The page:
Extra-Curricular activities and their impact on the workplace

  • Pay & Benefits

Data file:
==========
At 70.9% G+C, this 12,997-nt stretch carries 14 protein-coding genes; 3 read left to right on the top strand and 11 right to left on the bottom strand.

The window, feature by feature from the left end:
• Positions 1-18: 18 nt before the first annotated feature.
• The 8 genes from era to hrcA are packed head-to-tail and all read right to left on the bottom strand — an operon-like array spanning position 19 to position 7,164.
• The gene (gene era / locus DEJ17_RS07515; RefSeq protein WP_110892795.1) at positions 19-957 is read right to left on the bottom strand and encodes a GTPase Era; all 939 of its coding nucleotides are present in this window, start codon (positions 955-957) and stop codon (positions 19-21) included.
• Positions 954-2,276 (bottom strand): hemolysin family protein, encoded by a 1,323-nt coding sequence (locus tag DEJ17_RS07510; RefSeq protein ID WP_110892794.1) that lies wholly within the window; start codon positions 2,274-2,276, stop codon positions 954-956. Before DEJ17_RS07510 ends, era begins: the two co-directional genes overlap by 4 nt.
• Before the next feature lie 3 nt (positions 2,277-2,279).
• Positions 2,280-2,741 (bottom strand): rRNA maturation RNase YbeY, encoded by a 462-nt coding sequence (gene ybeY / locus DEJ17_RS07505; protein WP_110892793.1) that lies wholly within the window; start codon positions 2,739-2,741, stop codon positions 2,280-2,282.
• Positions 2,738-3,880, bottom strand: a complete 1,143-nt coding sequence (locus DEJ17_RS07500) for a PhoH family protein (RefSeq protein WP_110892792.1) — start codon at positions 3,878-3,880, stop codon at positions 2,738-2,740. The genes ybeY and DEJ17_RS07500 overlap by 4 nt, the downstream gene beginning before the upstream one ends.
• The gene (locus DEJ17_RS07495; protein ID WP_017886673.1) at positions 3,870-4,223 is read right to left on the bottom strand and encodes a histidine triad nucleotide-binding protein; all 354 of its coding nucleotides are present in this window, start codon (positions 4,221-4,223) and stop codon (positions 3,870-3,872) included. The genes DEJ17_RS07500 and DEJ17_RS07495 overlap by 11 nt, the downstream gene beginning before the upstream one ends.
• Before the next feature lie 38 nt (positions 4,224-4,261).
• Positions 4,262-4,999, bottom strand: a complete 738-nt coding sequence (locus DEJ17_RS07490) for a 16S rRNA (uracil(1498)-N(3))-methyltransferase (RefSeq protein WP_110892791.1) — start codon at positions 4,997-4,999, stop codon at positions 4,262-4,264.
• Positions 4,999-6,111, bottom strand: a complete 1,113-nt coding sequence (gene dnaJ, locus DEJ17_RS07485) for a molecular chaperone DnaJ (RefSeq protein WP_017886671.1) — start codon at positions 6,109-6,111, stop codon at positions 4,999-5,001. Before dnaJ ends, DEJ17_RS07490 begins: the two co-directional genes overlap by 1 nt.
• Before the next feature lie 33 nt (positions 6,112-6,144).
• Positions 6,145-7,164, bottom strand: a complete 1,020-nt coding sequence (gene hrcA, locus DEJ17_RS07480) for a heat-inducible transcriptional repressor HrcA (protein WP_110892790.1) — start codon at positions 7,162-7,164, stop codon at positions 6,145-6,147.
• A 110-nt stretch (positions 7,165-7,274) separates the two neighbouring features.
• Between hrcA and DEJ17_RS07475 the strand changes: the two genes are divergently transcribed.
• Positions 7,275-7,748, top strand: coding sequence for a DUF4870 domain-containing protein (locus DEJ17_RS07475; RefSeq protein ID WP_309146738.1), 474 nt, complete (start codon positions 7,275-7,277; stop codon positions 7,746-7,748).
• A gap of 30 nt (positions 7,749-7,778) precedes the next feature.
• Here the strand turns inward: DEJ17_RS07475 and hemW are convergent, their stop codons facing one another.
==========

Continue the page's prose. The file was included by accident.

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A question received this week from a client: I have a member of staff who undertakes extra-curricular activities, dangerous sports in their own time and often incurs injuries, cuts, bruises etc. Can they be disciplined especially if they are client focused? Is there anything an employer can do or include within terms of conditions etc?  Client facing employees are often seen as the ‘face’ of the business as, in some instances, these may be the only part of the business that clients get to see throughout their dealings with the business. For this reason, a minimum standard of appearance is usually seen as vital to show the business in the best and most professional light. Injuries, including cuts and bruises, can often lead to some uncomfortable questions as, whilst they may have been gained during legitimate sporting activities, the clients do not know this. This can lead to clients questioning what type of people you are employing and can lead to common misconceptions as to what activities caused the bruising and this puts an onus on the business as a whole. Regardless of the excellent work undertaken by the employee it is common knowledge that appearance will be the first thing judged and this could lead to a negative judgement on the company as a whole. A dress code is commonplace within employee handbooks and it would be good practice to implement a policy including the covering of obvious bruising/injuries where it is possible to do so, i.e. by the wearing of long sleeves or trousers where the injuries are on the arms or legs. As long as this policy applies equally all employees and does not include any references to sex, religion or any of the other protected characteristics it will be non-discriminatory by applying a common practice on to all employees. If this policy is implemented within the company’s dress code then an employee could be disciplined at a low level for flouting this if this is a reasonable response to the situation, however, some regard would have to be taken to injuries that are not so easily covered up, such as facial bruising. You may need to explain to the employees that are taking part in these extra-curricular activities that they are potentially compromising the reputation of the business and that their appearance is distracting to potential or existing clients. The employees may need to make a decision as to what activities they wish to continue partaking in and any complaints or concerns raised by clients can be used as evidence of the negative effect the injuries have. For further clarification please contact the Peninsula Advice Service on 0844 892 2772.


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